ACCESSIBILITY AT UNOG A A A A The United Nations in the Heart of Europe


8 October 2018

The Human Rights Committee this morning opened its one hundred and twenty-fourth session, hearing a statement by Ibrahim Salama, Chief of the Human Rights Treaties Branch, Office of the United Nations High Commissioner for Human Rights.

In his opening statement, Mr. Salama noted that the new High Commissioner for Human Rights, Michelle Bachelet, in her first address to the Human Rights Council at its thirty-ninth session, had recognized the centrality of the Committee’s work and stressed that the Covenants, together with other core human rights treaties and the recommendations of all United Nations human rights bodies, were fundamental in preventing, mitigating and ending human rights violations, including the inequalities and discrimination that tormented so many fellow human beings. The implementation of the Office Management Plan 2018-2021 had started, Mr. Salama said, noting that it focused on prevention, civic space, and expanding the global constituency for human rights. It would also explore emerging human rights concerns, including digital space, corruption, inequality and people’s displacement and movement. Stressing the commitment to enhancing participation in public life of rights holders and to protecting civic space and those standing for human rights, Mr. Salama said that the Covenant set out the rights necessary for upholding those commitments, and highly valued the Committee’s engagement with civil society in its work.

Turning to the issue of reprisals, Mr. Salama recalled that the Committee, like many others, had adopted the San Josè Guidelines against Intimidation or Reprisals, and a common approach across United Nations human rights bodies and experts should certainly prove more effective for counteracting the damaging effect of reprisals on the work of human rights treaty bodies and on the promotion and protection of human rights. Addressing the thirteenth annual meeting of the Chairs of the treaty bodies held in New York from 28 May to 1 June, Mr. Salama noted that the Human Rights Committee had already adopted its position on the 2020 review, and also said that the Office, along with the Geneva Academy, and with the support of Germany, would hold a workshop in November to see how the relatively new simplified reporting procedure could be aligned across all treaty bodies that used it, and how the Office could support this endeavour. The Chairs had also endorsed possible elements for a common aligned procedure for follow-up to concluding observations, decisions, and views.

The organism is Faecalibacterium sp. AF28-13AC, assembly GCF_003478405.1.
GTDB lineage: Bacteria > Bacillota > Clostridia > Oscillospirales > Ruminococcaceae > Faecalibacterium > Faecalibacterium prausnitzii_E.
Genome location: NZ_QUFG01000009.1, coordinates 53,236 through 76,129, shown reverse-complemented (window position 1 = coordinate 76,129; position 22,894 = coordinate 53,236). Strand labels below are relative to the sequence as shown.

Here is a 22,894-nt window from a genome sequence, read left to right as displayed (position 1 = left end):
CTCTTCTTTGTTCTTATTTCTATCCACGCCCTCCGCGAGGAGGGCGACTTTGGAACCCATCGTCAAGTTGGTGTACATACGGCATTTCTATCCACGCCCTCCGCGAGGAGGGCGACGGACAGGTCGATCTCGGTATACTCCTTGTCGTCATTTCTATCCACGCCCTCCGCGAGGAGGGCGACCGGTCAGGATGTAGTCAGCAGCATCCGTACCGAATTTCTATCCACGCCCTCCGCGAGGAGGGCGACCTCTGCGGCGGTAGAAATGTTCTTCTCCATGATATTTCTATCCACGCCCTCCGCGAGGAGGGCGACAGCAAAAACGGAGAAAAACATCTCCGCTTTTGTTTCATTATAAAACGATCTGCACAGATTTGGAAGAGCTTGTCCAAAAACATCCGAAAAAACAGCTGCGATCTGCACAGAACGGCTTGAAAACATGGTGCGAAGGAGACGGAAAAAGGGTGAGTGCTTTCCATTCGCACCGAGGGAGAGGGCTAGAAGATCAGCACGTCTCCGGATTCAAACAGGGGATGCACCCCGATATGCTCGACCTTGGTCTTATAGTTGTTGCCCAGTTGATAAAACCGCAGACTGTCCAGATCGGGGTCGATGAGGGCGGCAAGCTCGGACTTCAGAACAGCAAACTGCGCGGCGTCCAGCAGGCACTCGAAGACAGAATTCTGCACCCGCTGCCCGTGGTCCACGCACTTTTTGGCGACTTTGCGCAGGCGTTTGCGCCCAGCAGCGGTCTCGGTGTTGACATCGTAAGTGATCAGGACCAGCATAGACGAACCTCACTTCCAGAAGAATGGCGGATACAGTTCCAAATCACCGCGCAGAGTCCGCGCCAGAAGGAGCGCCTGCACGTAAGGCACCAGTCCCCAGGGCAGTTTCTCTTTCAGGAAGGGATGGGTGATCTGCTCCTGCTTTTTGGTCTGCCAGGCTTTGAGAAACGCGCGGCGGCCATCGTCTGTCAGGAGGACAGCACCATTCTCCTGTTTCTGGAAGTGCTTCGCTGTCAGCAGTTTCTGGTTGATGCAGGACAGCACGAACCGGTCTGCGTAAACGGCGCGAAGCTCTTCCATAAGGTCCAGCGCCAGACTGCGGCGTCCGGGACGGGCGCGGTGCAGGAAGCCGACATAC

The United Nations Secretary-General’s report on the status of the treaty bodies system, now available on the website of the Office of the United Nations High Commissioner for Human Rights, highlighted that the adjustment to the meeting time allocated to Committees had not been matched by the allocation of sufficient staff. The Office looked forward to working with the Committee in addressing this challenge soon, and in connection with the 2020 review and beyond. Finally, Mr. Salama noted that the current session would be a busy one, and stressed that numerous stakeholders who had engaged with the Committee on the draft general comment on the right to life, looked forward to its final adoption, in recognition of the Committee’s extremely valuable role.

Andreas Zimmerman, new member of the Human Rights Committee, made a solemn declaration and the Committee then adopted its agenda and programme of work for the session.

Margo Waterval, Committee Rapporteur, said that the working group on individual communications had met the previous week and considered 22 communications, finding 14 violations, one non-violation, six inadmissible, and one with two options.

During the session, which is being held from 8 October to 2 November, the Committee will review the following States parties: Belarus, Sudan, Guinea, Saint Vincent and the Grenadines, Belize, and Bulgaria. All the documents relating to the Committee’s work, including reports submitted by States parties, can be found on the session’s webpage.

The webcast of the Committee’s public meetings will be available via the following link: http://webtv.un.org/meetings-events/.

The Committee will reconvene at 3 p.m. today, 8 October, to start its consideration of the fifth periodic report of Belarus (CCPR/C/BLR/5).

For use of the information media; not an official record